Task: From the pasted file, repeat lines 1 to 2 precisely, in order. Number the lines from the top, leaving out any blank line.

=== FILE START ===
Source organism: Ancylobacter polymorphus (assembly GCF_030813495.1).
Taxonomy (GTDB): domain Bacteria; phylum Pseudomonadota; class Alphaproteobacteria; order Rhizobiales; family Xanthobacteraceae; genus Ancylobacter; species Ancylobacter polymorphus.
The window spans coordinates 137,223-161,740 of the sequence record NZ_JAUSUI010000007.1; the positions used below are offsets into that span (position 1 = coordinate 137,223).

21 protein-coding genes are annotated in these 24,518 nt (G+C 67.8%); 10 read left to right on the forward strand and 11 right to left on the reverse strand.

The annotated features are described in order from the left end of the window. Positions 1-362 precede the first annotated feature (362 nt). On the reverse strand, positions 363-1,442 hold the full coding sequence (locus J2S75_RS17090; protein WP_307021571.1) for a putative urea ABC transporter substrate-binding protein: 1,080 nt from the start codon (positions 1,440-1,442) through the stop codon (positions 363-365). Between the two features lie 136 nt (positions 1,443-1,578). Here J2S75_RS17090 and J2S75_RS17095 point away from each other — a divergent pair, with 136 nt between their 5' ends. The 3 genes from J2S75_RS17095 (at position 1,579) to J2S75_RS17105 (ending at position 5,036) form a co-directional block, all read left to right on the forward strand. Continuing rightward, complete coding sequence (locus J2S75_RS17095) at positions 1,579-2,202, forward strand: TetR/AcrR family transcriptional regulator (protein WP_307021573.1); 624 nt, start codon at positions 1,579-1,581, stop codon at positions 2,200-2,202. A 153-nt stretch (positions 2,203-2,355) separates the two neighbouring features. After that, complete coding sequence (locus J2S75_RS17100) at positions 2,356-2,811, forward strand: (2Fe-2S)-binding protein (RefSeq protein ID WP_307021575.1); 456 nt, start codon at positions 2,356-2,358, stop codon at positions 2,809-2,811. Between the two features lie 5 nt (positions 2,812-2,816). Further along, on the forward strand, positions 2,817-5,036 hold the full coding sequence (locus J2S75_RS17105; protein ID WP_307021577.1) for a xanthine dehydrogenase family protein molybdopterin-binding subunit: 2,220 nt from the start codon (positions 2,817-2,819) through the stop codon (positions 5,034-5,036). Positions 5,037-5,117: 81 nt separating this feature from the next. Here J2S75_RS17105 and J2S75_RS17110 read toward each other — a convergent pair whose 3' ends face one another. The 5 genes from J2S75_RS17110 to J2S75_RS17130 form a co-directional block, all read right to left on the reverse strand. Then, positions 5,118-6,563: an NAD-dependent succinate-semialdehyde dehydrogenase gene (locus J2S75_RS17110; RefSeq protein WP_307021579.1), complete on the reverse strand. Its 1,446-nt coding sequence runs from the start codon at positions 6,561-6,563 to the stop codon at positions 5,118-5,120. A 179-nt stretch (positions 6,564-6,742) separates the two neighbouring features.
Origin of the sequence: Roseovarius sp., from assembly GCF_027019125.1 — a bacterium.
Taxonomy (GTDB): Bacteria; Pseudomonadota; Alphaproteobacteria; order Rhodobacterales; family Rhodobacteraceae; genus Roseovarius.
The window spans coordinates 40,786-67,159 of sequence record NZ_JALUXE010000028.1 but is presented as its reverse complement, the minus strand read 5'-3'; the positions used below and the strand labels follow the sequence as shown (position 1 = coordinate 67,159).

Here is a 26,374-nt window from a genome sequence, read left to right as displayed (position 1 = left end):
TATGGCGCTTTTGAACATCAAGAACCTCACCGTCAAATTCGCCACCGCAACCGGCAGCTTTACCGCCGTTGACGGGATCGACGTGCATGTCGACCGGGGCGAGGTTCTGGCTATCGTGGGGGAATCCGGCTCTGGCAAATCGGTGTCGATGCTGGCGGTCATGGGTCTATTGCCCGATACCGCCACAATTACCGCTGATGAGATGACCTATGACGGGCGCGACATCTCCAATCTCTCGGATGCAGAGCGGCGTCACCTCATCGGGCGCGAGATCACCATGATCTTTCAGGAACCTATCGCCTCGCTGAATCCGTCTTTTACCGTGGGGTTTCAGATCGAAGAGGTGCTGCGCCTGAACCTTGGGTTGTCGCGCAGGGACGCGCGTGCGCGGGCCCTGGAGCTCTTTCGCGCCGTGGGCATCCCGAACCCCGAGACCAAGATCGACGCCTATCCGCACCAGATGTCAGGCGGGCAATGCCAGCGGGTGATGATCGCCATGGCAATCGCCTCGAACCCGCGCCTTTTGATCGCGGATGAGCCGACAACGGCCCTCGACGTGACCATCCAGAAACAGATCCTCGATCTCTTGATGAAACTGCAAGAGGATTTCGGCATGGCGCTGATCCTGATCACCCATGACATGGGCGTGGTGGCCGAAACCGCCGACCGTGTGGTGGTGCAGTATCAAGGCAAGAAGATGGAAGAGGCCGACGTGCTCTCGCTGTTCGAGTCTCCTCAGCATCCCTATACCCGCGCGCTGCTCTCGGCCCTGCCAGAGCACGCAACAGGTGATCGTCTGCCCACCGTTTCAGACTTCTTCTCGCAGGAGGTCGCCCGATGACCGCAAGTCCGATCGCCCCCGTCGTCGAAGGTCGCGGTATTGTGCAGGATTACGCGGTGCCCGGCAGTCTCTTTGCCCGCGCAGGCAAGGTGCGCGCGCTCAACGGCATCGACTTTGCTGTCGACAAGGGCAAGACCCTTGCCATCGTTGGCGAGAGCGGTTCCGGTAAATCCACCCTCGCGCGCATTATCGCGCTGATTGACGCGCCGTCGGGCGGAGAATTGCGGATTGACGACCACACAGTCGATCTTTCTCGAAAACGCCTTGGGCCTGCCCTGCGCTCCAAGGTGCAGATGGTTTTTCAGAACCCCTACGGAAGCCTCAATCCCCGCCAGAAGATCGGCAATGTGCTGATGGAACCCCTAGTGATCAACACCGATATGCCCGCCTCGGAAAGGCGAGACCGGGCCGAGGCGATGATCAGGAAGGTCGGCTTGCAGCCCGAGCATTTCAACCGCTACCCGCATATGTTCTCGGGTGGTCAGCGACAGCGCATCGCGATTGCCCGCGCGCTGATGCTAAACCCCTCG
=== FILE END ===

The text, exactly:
Source organism: Ancylobacter polymorphus (assembly GCF_030813495.1).
Taxonomy (GTDB): domain Bacteria; phylum Pseudomonadota; class Alphaproteobacteria; order Rhizobiales; family Xanthobacteraceae; genus Ancylobacter; species Ancylobacter polymorphus.